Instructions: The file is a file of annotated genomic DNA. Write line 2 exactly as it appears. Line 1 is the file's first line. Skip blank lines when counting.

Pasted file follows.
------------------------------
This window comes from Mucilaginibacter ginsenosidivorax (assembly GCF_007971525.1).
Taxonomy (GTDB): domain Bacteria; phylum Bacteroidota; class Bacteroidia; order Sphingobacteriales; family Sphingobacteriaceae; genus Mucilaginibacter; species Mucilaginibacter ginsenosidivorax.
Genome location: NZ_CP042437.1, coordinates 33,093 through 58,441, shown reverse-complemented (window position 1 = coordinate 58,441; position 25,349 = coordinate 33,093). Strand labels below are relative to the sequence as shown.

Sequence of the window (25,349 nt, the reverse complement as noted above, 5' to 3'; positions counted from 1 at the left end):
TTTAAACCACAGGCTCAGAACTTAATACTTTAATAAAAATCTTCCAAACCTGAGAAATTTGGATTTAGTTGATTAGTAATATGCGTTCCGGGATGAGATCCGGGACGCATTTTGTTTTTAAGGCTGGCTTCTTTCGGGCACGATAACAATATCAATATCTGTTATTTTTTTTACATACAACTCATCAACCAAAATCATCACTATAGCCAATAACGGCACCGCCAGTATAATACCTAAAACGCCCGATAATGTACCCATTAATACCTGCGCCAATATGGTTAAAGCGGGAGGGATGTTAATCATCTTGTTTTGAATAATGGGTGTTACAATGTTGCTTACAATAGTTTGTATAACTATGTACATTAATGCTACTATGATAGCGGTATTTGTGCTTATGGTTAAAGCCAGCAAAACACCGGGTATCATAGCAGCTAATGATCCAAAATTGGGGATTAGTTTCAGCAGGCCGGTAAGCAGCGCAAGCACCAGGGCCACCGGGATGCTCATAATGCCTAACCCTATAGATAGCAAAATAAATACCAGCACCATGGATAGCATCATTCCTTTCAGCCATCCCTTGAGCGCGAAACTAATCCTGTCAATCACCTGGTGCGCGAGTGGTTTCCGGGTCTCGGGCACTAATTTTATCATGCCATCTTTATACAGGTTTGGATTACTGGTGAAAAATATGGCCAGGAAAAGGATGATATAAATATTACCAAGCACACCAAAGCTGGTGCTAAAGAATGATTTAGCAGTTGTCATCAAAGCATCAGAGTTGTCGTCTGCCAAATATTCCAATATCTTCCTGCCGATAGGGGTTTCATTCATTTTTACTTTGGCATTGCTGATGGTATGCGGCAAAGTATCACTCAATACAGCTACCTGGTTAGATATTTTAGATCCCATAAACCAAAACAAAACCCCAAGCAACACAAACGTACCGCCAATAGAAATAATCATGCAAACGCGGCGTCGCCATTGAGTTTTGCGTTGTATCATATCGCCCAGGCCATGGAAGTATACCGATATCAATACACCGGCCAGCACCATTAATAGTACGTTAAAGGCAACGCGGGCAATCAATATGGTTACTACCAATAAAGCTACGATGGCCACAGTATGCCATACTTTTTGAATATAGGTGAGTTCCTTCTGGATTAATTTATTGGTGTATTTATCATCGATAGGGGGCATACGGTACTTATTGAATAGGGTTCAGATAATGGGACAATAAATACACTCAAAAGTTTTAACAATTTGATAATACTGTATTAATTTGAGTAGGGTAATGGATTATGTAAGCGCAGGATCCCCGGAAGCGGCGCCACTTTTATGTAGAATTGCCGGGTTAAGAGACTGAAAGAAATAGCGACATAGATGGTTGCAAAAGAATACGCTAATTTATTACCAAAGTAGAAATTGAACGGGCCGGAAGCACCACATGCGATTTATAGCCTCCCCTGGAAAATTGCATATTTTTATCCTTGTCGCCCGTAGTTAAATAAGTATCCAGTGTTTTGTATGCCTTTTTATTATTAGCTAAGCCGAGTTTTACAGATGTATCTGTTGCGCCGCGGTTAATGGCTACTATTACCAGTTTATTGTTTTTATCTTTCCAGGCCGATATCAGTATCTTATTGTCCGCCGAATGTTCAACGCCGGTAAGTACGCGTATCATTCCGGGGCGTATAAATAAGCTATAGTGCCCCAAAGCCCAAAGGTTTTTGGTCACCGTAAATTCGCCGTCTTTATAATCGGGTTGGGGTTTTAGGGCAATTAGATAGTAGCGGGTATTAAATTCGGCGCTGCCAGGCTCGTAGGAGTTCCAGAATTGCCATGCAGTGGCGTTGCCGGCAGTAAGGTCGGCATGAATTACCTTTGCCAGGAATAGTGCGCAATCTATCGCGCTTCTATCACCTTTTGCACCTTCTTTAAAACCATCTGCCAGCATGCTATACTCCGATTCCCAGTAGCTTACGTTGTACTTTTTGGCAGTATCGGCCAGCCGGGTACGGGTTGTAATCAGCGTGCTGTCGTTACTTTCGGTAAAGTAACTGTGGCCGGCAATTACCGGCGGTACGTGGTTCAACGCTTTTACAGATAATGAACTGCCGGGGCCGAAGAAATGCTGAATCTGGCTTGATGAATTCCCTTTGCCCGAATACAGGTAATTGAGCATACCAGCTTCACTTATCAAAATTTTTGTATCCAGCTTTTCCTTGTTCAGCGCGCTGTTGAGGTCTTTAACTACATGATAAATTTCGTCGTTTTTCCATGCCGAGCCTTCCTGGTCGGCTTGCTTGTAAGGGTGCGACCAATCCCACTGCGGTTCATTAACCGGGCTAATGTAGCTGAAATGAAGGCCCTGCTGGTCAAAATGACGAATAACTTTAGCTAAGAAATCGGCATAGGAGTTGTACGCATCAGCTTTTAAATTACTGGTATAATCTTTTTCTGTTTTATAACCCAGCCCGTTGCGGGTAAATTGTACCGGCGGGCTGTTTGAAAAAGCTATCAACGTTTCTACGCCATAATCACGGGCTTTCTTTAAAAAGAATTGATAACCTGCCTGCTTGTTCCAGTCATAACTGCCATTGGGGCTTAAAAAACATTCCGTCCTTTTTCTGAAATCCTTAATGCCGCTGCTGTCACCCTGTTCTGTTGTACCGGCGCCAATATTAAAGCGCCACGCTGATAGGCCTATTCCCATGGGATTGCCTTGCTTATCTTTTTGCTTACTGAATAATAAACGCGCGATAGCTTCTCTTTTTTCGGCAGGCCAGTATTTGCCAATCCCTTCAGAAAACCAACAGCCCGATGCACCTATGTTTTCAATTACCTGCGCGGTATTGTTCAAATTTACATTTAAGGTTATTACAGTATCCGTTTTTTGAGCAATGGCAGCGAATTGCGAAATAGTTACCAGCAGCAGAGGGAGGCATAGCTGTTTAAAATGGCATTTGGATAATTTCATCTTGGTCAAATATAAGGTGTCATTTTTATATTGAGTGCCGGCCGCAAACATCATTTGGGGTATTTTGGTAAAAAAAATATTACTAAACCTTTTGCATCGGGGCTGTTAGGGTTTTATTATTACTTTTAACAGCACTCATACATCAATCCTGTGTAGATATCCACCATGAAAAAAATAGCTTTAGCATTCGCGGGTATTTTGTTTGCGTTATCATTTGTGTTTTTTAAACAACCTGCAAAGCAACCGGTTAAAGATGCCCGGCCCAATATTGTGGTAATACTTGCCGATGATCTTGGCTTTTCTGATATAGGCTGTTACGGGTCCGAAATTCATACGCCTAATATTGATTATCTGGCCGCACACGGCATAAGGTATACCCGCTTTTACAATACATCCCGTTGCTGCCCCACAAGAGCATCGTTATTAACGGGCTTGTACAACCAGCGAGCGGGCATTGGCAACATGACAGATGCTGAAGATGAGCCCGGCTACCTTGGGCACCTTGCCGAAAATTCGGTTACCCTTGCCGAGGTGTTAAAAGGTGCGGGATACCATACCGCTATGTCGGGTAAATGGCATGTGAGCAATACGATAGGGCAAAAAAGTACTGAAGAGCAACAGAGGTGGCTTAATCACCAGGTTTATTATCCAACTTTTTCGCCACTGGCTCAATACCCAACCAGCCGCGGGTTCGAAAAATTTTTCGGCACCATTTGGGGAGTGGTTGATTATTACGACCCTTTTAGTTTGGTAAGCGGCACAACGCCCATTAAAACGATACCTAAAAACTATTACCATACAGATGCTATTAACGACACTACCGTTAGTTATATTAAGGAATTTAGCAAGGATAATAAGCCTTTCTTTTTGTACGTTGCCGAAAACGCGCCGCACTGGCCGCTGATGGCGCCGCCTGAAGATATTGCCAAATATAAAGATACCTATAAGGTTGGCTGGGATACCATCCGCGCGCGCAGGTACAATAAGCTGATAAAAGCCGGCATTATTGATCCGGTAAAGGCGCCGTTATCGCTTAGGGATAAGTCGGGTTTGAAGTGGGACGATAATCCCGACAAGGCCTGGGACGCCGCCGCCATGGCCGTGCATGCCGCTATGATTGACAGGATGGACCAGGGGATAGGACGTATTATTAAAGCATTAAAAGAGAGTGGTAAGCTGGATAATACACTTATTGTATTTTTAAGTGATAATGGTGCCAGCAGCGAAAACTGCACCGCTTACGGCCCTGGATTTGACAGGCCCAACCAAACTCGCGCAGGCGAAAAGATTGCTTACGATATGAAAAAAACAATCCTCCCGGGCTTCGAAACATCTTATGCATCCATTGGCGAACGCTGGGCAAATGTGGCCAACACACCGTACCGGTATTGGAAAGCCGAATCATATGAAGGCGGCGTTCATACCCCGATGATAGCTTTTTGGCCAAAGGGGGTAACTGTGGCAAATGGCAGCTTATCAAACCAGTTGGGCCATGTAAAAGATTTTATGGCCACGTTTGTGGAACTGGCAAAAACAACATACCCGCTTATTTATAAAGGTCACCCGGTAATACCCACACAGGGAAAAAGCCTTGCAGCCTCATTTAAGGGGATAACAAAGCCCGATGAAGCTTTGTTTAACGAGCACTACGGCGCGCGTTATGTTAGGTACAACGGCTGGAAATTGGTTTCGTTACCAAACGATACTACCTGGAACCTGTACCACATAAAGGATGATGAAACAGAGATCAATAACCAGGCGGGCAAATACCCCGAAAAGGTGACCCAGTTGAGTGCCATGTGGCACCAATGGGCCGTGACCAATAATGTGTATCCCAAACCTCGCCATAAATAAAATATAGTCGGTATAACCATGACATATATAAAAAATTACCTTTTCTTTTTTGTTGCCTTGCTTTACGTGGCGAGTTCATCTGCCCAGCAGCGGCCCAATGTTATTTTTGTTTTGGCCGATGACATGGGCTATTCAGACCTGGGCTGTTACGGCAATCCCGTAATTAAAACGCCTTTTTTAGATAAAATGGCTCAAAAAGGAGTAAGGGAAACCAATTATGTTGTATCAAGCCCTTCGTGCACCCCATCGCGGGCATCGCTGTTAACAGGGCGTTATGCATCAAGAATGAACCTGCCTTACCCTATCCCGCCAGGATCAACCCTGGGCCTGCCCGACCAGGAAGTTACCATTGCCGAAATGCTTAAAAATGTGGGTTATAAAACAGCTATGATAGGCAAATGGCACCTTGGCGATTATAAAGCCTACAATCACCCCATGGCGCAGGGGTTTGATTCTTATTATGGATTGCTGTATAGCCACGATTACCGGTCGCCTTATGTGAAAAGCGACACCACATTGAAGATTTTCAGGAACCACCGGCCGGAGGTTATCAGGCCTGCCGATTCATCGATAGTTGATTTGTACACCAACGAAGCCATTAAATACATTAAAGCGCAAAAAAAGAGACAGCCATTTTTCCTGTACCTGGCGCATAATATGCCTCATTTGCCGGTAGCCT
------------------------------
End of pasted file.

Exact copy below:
Taxonomy (GTDB): domain Bacteria; phylum Bacteroidota; class Bacteroidia; order Sphingobacteriales; family Sphingobacteriaceae; genus Mucilaginibacter; species Mucilaginibacter ginsenosidivorax.